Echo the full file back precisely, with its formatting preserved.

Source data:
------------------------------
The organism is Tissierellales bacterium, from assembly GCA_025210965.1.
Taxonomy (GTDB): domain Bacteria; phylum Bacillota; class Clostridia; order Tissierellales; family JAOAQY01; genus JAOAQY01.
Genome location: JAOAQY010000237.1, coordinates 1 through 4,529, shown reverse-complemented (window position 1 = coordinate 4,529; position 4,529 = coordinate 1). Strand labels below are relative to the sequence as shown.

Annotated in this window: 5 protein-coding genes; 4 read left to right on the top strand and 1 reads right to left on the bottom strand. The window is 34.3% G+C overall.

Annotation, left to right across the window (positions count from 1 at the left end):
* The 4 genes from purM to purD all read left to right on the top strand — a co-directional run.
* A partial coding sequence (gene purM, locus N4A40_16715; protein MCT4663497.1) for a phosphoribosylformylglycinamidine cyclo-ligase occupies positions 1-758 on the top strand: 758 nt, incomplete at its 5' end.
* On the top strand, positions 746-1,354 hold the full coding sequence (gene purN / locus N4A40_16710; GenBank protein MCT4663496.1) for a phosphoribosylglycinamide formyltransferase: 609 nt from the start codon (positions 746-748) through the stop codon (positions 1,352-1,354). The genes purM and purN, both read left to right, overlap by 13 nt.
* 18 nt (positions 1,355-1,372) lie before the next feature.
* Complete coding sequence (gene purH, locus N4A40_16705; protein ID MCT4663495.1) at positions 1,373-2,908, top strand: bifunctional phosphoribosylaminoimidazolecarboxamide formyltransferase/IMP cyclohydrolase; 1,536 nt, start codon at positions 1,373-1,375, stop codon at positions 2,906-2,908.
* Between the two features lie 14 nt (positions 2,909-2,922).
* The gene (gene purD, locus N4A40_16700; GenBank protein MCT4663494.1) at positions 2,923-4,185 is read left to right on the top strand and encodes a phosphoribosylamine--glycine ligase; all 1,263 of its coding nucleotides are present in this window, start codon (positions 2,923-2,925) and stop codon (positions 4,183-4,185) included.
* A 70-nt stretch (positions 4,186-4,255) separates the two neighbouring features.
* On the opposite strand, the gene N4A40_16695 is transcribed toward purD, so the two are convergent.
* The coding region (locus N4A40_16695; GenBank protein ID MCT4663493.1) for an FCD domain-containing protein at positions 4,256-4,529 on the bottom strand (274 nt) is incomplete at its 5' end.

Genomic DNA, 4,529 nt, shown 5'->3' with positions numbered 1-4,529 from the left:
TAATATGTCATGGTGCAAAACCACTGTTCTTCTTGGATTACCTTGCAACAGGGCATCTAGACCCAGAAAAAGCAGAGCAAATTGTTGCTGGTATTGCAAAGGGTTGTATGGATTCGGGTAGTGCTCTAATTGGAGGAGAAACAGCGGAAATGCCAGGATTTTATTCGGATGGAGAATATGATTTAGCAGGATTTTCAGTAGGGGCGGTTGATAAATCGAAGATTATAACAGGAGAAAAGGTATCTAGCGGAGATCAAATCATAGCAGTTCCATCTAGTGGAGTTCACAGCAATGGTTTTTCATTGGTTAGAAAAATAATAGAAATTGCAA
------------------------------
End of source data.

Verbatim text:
The organism is Tissierellales bacterium, from assembly GCA_025210965.1.
Taxonomy (GTDB): domain Bacteria; phylum Bacillota; class Clostridia; order Tissierellales; family JAOAQY01; genus JAOAQY01.
Genome location: JAOAQY010000237.1, coordinates 1 through 4,529, shown reverse-complemented (window position 1 = coordinate 4,529; position 4,529 = coordinate 1). Strand labels below are relative to the sequence as shown.

Annotated in this window: 5 protein-coding genes; 4 read left to right on the top strand and 1 reads right to left on the bottom strand. The window is 34.3% G+C overall.

Annotation, left to right across the window (positions count from 1 at the left end):
* The 4 genes from purM to purD all read left to right on the top strand — a co-directional run.
* A partial coding sequence (gene purM, locus N4A40_16715; protein MCT4663497.1) for a phosphoribosylformylglycinamidine cyclo-ligase occupies positions 1-758 on the top strand: 758 nt, incomplete at its 5' end.
* On the top strand, positions 746-1,354 hold the full coding sequence (gene purN / locus N4A40_16710; GenBank protein MCT4663496.1) for a phosphoribosylglycinamide formyltransferase: 609 nt from the start codon (positions 746-748) through the stop codon (positions 1,352-1,354). The genes purM and purN, both read left to right, overlap by 13 nt.
* 18 nt (positions 1,355-1,372) lie before the next feature.
* Complete coding sequence (gene purH, locus N4A40_16705; protein ID MCT4663495.1) at positions 1,373-2,908, top strand: bifunctional phosphoribosylaminoimidazolecarboxamide formyltransferase/IMP cyclohydrolase; 1,536 nt, start codon at positions 1,373-1,375, stop codon at positions 2,906-2,908.
* Between the two features lie 14 nt (positions 2,909-2,922).
* The gene (gene purD, locus N4A40_16700; GenBank protein MCT4663494.1) at positions 2,923-4,185 is read left to right on the top strand and encodes a phosphoribosylamine--glycine ligase; all 1,263 of its coding nucleotides are present in this window, start codon (positions 2,923-2,925) and stop codon (positions 4,183-4,185) included.
* A 70-nt stretch (positions 4,186-4,255) separates the two neighbouring features.
* On the opposite strand, the gene N4A40_16695 is transcribed toward purD, so the two are convergent.
* The coding region (locus N4A40_16695; GenBank protein ID MCT4663493.1) for an FCD domain-containing protein at positions 4,256-4,529 on the bottom strand (274 nt) is incomplete at its 5' end.

Genomic DNA, 4,529 nt, shown 5'->3' with positions numbered 1-4,529 from the left:
TAATATGTCATGGTGCAAAACCACTGTTCTTCTTGGATTACCTTGCAACAGGGCATCTAGACCCAGAAAAAGCAGAGCAAATTGTTGCTGGTATTGCAAAGGGTTGTATGGATTCGGGTAGTGCTCTAATTGGAGGAGAAACAGCGGAAATGCCAGGATTTTATTCGGATGGAGAATATGATTTAGCAGGATTTTCAGTAGGGGCGGTTGATAAATCGAAGATTATAACAGGAGAAAAGGTATCTAGCGGAGATCAAATCATAGCAGTTCCATCTAGTGGAGTTCACAGCAATGGTTTTTCATTGGTTAGAAAAATAATAGAAATTGCAA